Hello, my name is Vlad and I’m not a vampire. Really, may I break my teeth in your neck if flying as a bat is a sign I’m that bloodthirsty creature from Transylvania. And just as serious, it’s still me, Vlad, who will guide you through the scandinavian-inspired world of Magicka. So make haste for Havindr, there are nasty things going on there, the orcs are meddling around, the city is under siege and the main villain plucks you like a duck at about 50% of your adventurous campaign.
The whole business in Magicka is based on humor. Very transparent hints take you from Monty Python to Star Wars and through police novels, Lord of the Rings, Star Trek, the Knights of The Round Table, Diablo, World of Warcraft, Braveheart or 300. Any player will recognize lines or scenes that will make them smile, if not laughing your heart out.
As for the rest though, Magicka is an incredible generic world where you just kill. There’s no XP, no mana for spells, no level up, no points to invest in abilities. It’s just you, the magic staff and the sword, plus 8 keys to unleash the Apocalypse on the orcs, ogres, goblins, worms and other creatures which want to bite your bathrobe… aaa… sorry, mage robe.
I’ll show you bathrobe!
Even though they have to save the world, wizards are the village idiots. Cannon fodder, your hero will be the main bait during the whole 12 levels. Fortunately, here comes the main bright idea in Magicka: combining the 8 “elements” – water, earth, shield, cold, lightning, arcane, fire and life. Of course, not all of them go together, earth and lightning cancel each other, just like in real life, but others, like water and fire, can mix for interesting effects.
Experimentation is the name of the game, especially since spells can be used on yourself as well (or on the weapon you have), they can cover a wide area or concentrate in a very powerful beam. From the dedicated keys (QWER+ASDF), plus Shift, mouse clicks and wheel, you get:
- area cast: shift and right click (meteor shower rules!)
- self cast (click wheel – for example, when you need to get dry because you can’t use lightning otherwise – well, you can, but water and electricity tend to provoke sudden death);
- staff cast: simple right click and the spell goes in the direction you are facing;
- weapon cast: shift and left click to hit with the sword, axe or mace from the off-hand (or apply the selected elements on the weapon).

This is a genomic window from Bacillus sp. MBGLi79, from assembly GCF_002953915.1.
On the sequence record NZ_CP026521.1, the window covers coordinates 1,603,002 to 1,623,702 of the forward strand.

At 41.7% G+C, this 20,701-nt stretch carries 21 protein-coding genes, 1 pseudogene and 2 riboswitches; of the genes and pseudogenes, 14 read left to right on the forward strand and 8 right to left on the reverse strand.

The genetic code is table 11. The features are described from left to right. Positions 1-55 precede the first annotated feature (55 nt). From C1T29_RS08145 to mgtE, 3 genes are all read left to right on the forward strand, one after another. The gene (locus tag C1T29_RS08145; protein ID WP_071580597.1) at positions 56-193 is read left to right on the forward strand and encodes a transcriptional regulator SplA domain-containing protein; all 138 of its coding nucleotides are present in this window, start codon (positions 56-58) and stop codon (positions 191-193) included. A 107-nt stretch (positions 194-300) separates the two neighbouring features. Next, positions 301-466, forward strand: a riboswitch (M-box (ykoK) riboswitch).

Logically you get advanced combos from the basic elements: water and cold gets you ice, while water and fire, steam. These 2 go together to give you other elements for advanced spells (Magicks), like Summon Death, Vortex or Corporealize. More to that, once you start mixing you will see you can create clouds to spray the enemies with water, so you can then electrocute them with a lightning wall and, if by some divine intervention someone survives, some land mines will surely solve the issue.
Of course, it looks quite complicated and, until you get used to the keys, it takes a while. But afterwards, the temptation to experiment is so strong that I died many times trying opposite mixes without any protection. EDQF, ASASA, EFQA, ESFQA, EDQR or SEDQFS are just a few examples of more or less effective mixes, depending on the type of enemy. Some are sensitive to lightning, others to fire, others must be slowed down, watered down (against armor, water and lightning can do miracles) or blocked with the shield.
The AI isn’t that smart, but it’s not an issue. For example, if you cast a shield and maximize it (pressing Space), you let the stupid ogre hit it while you prepare the defensive or just hit him back. Careful though, you can’t attack from behind the shield, so you have to risk your own skin. On the other hand, the shield is useless against jumping monsters, so if you’re not careful, you can find yourself being surrounded by a hungry horde. Teleport!
Unfortunately, the single-player adventure is a mixed experience. It’s not that single because you can play cooperatively with 3 other friends, but with or without help, the abandon rate can get pretty high. First of all, even after 10 patches, the game is very unstable. It crashes to desktop, blurts out blue screens, freezes or doesn’t activate scripted events even though there’s no one alive but you in the area. On other occasions, enemies stay outside the screen and visible area, yet continue to attack you from range.
Then there’s the checkpoint system. If the game is stuck or you’re just bored, you have to restart the whole level; the so-called “save” areas only work for the current game session. The boss fights (but not limited to), the climax of any level, are just as good to throw the keyboard off the window: many times you’ll die just because a spell or a jump will throw you outside the level limits. And believe me, these limits are not just invisible, but annoyingly restrictive.